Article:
I’ve always thought Chromebooks were a terrific low-cost laptop alternative for anyone who has light web browsing needs and who is comfortable keeping many of their important files stored in the cloud. However, I have never for the life of me understood why Google thought anyone would spend $1,000 or more on a luxury Chromebook.

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This brings us to the new Chromebook Pixel. If you read early reviews of the device — see Re/code, Engadget and Ars Technica for good examples —  they pretty much say the same thing. It’s a beautiful piece of hardware of limited capabilities compared to a Windows-based laptop or a MacBook. Oh, and it costs $1,000 despite only having 32GB of storage.

Consider that for the same price, you can get a 13-inch MacBook Air or a Surface Pro 3 that each have 128GB of storage. And let’s be honest here: The kind of people who are willing to spend $1,000 on a new laptop are likely going to be power users who will want to have a lot of storage on board.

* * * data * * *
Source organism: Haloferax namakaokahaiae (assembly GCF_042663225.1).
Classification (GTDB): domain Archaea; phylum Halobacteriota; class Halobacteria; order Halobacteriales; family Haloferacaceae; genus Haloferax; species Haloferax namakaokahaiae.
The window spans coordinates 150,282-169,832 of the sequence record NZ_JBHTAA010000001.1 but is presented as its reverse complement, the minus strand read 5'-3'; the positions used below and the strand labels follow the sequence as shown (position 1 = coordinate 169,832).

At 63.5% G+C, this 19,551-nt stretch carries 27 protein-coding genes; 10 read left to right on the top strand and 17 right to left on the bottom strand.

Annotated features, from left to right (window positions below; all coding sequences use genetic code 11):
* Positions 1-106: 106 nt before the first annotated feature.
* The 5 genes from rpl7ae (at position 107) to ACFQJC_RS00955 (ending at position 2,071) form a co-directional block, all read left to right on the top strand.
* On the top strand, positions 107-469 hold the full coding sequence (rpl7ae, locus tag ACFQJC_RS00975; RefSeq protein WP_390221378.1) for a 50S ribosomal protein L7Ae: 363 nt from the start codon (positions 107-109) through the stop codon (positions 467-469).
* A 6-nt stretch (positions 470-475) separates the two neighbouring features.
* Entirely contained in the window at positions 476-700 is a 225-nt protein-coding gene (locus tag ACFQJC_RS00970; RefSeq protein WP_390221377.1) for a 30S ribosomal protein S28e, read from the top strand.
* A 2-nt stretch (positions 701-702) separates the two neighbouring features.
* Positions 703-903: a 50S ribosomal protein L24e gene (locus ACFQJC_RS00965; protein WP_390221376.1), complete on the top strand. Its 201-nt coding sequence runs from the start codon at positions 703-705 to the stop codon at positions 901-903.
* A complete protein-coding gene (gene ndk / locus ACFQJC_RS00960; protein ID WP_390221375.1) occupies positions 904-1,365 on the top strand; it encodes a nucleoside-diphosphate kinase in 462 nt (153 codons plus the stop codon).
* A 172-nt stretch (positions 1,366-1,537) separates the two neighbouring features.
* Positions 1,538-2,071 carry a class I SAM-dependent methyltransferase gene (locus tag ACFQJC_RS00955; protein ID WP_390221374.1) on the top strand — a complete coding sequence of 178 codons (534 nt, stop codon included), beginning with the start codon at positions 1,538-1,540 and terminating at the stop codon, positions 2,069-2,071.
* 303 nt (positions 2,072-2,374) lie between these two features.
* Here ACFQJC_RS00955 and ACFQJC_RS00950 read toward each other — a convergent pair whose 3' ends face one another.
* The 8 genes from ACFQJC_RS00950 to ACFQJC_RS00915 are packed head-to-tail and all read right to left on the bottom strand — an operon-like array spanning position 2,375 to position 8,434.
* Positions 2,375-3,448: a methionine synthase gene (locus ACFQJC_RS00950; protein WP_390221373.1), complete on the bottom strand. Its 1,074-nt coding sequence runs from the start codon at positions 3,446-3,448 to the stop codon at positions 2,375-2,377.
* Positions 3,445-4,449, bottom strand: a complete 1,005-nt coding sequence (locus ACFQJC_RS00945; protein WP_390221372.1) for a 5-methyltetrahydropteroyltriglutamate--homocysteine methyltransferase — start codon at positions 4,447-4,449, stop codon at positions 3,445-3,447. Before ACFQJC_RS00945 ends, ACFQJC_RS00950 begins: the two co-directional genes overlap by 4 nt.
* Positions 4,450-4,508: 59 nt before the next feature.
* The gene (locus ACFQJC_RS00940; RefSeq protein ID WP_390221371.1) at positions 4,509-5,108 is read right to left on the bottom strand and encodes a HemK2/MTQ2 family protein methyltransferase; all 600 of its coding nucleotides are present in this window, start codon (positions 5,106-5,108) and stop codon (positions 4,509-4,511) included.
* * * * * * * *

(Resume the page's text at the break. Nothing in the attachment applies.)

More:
Then, of course, there are apps to consider — Windows laptops and MacBooks can all run several key desktop apps while Chromebooks are basically glorified browsers. If you don’t have a web connection at a given time, your Chromebook is for all intents and purposes useless.

Again, this is not a broadside against Chromebooks as a whole, which I think offer a terrific option for people whose computing needs can be met almost exclusively through the Internet. But this sort of concept only works if the price is right — and at this point, spending $1,000 on a Chromebook of any sort is almost as crazy as blowing $17,000 on a gold Apple Watch.

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